UT Geography doctoral candidate Joomi Lee has been awarded the Mark Tessler Graduate Student Prize from the American Institute for Maghrib Studies for her paper, The End of Local Craftsmanship: A Case Study of Sale’s Disappearing Artisans. The award includes a cash prize, and the paper will be submitted for publication in The Journal of North African Studies. Congratulations to Joomi! Abstract below.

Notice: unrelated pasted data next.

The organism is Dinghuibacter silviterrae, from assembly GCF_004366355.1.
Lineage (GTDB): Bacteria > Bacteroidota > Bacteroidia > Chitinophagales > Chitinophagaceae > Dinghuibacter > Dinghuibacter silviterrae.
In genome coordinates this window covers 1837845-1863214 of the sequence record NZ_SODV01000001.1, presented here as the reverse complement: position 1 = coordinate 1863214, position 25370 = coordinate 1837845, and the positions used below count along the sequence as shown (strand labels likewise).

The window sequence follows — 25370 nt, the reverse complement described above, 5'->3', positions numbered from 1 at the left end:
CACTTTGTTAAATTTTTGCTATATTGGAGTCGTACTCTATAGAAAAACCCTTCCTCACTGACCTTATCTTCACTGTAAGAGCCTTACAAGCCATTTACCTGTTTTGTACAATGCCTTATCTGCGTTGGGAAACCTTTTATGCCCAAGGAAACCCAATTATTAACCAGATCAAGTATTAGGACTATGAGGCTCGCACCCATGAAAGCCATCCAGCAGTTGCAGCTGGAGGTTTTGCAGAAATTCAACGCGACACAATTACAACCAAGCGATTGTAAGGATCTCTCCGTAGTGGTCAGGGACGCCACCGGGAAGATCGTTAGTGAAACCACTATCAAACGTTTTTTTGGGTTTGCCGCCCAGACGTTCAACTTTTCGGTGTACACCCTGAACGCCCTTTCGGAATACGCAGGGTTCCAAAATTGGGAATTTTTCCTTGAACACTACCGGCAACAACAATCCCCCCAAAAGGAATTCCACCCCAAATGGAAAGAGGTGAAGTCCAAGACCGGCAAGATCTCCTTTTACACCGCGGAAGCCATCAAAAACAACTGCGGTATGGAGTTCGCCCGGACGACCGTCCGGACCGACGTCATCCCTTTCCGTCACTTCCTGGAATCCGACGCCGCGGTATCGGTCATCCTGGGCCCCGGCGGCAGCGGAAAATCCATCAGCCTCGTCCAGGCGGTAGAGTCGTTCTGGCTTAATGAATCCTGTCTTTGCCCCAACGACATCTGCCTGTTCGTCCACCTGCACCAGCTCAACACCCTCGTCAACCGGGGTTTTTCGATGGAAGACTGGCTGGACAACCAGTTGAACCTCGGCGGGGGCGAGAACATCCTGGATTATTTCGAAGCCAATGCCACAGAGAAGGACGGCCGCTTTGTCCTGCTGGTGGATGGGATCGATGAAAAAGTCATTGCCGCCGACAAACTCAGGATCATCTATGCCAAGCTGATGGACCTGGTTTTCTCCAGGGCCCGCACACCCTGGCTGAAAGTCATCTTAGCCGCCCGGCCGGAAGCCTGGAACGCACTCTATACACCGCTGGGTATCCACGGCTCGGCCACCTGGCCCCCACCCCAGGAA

Invocation of tradition’ is a popular discourse and practice in the on-going urban renewal of Islamic cities of the Arab world. Much effort is being put into the rehabilitation of the visual and tangible forms of cultural heritage over the course of the renewal. The rehabilitated architectural forms have become an important ingredient in the urban ‘mis-en-scene’, befitting the image of a modern Islamic city. With a case study of the Bouregreg project in Morocco, this paper criticizes this contemporary Arab urban renewal’s obsession with creating an urban spectacle underlying the role of tangible forms of tradition. We argues that certain categories of tradition are actually privileged in the Project’s stated strategic agenda of “revival of the glorious past” of the Bouregreg River, consequently resulting in structural negligence of others, particularly intangible ones such as local artisanship. In this inquiry, we are particularly attentive to the historical dynamics of the neighboring cities of Rabat and Salé in the River Valley. Salé, once described as ‘a city of high Islamic civilization’ comparable to Fez during the medieval age, has since French colonial rule descended to the status of a mere ‘cite-dortoir’ for Rabat. We argue that though the narrative of ‘revitalization of Salé’ is inscribed in the Project’s agenda of cultural revival, Salé’s artisans – both individuals and communities – are still caught up in a multifaceted trap of structural negligence, leaving many the city’s traditional craftsmanship out of the proposed urban renewal which is now on the verge of extinction.